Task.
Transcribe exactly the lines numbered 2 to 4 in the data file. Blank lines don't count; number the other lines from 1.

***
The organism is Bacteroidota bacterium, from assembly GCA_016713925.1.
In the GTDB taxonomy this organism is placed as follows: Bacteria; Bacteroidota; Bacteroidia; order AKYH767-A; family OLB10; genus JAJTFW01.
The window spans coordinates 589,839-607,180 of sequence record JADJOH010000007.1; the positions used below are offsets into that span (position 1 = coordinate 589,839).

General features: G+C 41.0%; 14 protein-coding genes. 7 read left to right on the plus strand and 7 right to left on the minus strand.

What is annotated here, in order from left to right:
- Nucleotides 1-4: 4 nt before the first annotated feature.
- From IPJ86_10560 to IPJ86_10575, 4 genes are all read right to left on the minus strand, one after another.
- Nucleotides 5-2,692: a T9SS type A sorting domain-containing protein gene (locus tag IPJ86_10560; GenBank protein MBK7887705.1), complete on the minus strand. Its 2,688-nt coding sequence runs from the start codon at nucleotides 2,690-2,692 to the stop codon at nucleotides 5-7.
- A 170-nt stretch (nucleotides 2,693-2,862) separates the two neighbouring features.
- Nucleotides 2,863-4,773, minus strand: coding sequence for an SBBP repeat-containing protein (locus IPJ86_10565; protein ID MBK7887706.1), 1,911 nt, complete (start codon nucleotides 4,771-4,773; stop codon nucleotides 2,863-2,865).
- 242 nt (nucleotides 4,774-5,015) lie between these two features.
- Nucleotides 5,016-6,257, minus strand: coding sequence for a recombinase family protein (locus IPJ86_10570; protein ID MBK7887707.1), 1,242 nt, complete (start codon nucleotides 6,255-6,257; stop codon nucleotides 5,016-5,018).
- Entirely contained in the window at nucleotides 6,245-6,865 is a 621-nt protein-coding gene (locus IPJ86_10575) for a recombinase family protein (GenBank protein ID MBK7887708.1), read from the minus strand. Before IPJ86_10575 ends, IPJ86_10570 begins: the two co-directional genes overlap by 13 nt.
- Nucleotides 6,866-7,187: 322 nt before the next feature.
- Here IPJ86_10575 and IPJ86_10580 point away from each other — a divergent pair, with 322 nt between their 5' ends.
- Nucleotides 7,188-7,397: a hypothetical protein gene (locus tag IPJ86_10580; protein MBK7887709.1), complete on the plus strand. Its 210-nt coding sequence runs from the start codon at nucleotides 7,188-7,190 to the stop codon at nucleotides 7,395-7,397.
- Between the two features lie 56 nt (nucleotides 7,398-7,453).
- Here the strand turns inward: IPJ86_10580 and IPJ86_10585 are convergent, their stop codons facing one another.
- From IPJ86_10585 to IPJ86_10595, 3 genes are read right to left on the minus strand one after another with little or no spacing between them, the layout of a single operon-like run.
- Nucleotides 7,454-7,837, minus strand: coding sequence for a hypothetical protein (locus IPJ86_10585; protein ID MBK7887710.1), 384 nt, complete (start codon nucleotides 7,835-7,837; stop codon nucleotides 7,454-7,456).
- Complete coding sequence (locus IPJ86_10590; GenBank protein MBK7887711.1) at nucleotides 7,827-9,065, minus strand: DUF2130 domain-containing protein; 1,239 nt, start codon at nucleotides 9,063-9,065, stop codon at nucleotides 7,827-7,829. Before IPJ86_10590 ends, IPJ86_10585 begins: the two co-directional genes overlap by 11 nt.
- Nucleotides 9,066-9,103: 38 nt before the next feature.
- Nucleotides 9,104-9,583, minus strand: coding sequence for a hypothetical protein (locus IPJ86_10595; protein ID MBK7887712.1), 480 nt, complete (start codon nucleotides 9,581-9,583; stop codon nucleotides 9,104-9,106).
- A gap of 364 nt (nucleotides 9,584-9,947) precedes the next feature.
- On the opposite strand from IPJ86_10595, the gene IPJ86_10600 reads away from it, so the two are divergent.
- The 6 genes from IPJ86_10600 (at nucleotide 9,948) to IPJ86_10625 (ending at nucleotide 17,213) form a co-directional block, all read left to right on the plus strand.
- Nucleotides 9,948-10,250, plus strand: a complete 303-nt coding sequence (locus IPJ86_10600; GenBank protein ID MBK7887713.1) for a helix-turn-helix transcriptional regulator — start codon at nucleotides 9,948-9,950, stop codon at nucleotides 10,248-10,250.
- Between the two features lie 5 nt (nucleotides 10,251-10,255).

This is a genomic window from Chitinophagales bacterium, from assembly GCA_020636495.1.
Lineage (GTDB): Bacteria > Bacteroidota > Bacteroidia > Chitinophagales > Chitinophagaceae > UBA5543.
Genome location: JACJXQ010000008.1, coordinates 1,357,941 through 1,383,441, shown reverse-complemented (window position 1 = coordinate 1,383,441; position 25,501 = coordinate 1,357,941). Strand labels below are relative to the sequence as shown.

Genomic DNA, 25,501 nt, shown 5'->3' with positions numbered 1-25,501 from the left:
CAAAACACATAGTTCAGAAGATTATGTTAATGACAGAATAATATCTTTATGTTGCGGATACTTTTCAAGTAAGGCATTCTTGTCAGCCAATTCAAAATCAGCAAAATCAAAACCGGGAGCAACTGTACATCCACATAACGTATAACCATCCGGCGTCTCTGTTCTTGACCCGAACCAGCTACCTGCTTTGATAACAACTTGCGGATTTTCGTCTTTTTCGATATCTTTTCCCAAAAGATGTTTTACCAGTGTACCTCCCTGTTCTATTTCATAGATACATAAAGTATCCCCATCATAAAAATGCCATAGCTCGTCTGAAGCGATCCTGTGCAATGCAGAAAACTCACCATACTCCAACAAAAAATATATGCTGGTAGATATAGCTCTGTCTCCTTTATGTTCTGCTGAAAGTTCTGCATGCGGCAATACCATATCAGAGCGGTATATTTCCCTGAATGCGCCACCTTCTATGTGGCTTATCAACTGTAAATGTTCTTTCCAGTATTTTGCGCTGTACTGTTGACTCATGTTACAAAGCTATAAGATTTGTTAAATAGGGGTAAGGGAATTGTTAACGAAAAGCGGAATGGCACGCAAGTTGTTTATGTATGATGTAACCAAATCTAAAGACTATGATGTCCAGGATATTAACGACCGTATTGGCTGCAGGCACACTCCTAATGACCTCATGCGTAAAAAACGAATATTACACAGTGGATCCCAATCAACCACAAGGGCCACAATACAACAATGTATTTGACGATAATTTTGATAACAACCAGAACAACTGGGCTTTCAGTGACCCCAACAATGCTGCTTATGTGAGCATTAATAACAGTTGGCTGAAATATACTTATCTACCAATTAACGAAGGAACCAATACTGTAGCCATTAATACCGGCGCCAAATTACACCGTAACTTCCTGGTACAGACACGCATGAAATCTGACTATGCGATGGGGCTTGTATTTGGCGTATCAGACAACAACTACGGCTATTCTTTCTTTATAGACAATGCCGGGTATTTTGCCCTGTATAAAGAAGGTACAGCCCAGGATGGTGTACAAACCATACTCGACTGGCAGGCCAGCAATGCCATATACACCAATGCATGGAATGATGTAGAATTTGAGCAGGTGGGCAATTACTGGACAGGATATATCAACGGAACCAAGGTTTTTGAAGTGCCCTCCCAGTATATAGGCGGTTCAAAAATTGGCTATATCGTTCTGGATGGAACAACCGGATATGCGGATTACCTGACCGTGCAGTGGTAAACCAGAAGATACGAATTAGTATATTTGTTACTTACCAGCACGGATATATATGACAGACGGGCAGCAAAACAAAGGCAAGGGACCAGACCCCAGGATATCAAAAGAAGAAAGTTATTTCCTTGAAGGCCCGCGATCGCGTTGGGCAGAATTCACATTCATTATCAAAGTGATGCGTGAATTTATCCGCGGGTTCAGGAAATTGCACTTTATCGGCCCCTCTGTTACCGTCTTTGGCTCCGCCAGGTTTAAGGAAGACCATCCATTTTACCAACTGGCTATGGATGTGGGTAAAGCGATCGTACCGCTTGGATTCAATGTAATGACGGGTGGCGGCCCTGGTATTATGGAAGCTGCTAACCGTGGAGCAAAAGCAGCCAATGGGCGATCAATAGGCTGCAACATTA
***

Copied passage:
In the GTDB taxonomy this organism is placed as follows: Bacteria; Bacteroidota; Bacteroidia; order AKYH767-A; family OLB10; genus JAJTFW01.
The window spans coordinates 589,839-607,180 of sequence record JADJOH010000007.1; the positions used below are offsets into that span (position 1 = coordinate 589,839).

General features: G+C 41.0%; 14 protein-coding genes. 7 read left to right on the plus strand and 7 right to left on the minus strand.